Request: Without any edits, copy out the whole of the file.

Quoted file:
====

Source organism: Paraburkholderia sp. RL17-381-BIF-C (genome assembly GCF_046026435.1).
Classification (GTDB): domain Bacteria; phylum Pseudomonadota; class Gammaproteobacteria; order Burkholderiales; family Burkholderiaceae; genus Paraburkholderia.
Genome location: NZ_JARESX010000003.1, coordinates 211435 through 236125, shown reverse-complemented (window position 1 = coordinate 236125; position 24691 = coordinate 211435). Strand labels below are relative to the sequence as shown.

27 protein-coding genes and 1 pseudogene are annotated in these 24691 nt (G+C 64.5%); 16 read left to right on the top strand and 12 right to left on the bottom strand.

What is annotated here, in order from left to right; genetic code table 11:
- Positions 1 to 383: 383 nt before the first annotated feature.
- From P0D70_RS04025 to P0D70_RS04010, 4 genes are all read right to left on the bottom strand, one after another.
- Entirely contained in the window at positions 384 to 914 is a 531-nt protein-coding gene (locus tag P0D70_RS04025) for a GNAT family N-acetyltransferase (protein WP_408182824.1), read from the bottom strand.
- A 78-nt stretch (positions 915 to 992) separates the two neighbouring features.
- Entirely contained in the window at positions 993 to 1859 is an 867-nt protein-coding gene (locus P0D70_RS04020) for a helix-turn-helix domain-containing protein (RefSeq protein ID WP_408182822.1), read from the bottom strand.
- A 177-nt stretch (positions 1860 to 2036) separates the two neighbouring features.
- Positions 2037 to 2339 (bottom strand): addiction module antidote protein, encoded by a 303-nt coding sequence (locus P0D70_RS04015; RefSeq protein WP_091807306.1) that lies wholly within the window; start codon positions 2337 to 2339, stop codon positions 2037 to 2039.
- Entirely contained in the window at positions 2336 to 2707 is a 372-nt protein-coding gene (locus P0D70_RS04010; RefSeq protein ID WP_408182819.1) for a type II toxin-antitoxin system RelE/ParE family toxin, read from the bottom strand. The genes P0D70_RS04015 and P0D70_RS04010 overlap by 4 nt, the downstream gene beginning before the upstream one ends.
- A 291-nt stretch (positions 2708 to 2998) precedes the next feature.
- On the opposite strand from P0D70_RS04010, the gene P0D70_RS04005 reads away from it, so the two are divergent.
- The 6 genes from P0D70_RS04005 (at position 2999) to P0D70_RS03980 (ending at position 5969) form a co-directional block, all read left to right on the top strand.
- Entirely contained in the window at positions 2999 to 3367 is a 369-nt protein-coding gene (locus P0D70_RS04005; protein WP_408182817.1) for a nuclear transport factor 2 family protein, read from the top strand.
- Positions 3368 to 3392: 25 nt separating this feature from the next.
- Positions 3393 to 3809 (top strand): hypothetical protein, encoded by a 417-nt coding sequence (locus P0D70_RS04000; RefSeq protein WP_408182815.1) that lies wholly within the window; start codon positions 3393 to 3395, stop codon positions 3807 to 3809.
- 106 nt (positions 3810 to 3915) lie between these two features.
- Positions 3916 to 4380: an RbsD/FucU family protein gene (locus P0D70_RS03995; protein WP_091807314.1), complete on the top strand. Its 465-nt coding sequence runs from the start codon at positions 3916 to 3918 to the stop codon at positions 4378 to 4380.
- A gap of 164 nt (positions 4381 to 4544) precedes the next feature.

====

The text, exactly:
Source organism: Paraburkholderia sp. RL17-381-BIF-C (genome assembly GCF_046026435.1).
Classification (GTDB): domain Bacteria; phylum Pseudomonadota; class Gammaproteobacteria; order Burkholderiales; family Burkholderiaceae; genus Paraburkholderia.
Genome location: NZ_JARESX010000003.1, coordinates 211435 through 236125, shown reverse-complemented (window position 1 = coordinate 236125; position 24691 = coordinate 211435). Strand labels below are relative to the sequence as shown.

27 protein-coding genes and 1 pseudogene are annotated in these 24691 nt (G+C 64.5%); 16 read left to right on the top strand and 12 right to left on the bottom strand.

What is annotated here, in order from left to right; genetic code table 11:
- Positions 1 to 383: 383 nt before the first annotated feature.
- From P0D70_RS04025 to P0D70_RS04010, 4 genes are all read right to left on the bottom strand, one after another.
- Entirely contained in the window at positions 384 to 914 is a 531-nt protein-coding gene (locus tag P0D70_RS04025) for a GNAT family N-acetyltransferase (protein WP_408182824.1), read from the bottom strand.
- A 78-nt stretch (positions 915 to 992) separates the two neighbouring features.
- Entirely contained in the window at positions 993 to 1859 is an 867-nt protein-coding gene (locus P0D70_RS04020) for a helix-turn-helix domain-containing protein (RefSeq protein ID WP_408182822.1), read from the bottom strand.
- A 177-nt stretch (positions 1860 to 2036) separates the two neighbouring features.
- Positions 2037 to 2339 (bottom strand): addiction module antidote protein, encoded by a 303-nt coding sequence (locus P0D70_RS04015; RefSeq protein WP_091807306.1) that lies wholly within the window; start codon positions 2337 to 2339, stop codon positions 2037 to 2039.
- Entirely contained in the window at positions 2336 to 2707 is a 372-nt protein-coding gene (locus P0D70_RS04010; RefSeq protein ID WP_408182819.1) for a type II toxin-antitoxin system RelE/ParE family toxin, read from the bottom strand. The genes P0D70_RS04015 and P0D70_RS04010 overlap by 4 nt, the downstream gene beginning before the upstream one ends.
- A 291-nt stretch (positions 2708 to 2998) precedes the next feature.
- On the opposite strand from P0D70_RS04010, the gene P0D70_RS04005 reads away from it, so the two are divergent.
- The 6 genes from P0D70_RS04005 (at position 2999) to P0D70_RS03980 (ending at position 5969) form a co-directional block, all read left to right on the top strand.
- Entirely contained in the window at positions 2999 to 3367 is a 369-nt protein-coding gene (locus P0D70_RS04005; protein WP_408182817.1) for a nuclear transport factor 2 family protein, read from the top strand.
- Positions 3368 to 3392: 25 nt separating this feature from the next.
- Positions 3393 to 3809 (top strand): hypothetical protein, encoded by a 417-nt coding sequence (locus P0D70_RS04000; RefSeq protein WP_408182815.1) that lies wholly within the window; start codon positions 3393 to 3395, stop codon positions 3807 to 3809.
- 106 nt (positions 3810 to 3915) lie between these two features.
- Positions 3916 to 4380: an RbsD/FucU family protein gene (locus P0D70_RS03995; protein WP_091807314.1), complete on the top strand. Its 465-nt coding sequence runs from the start codon at positions 3916 to 3918 to the stop codon at positions 4378 to 4380.
- A gap of 164 nt (positions 4381 to 4544) precedes the next feature.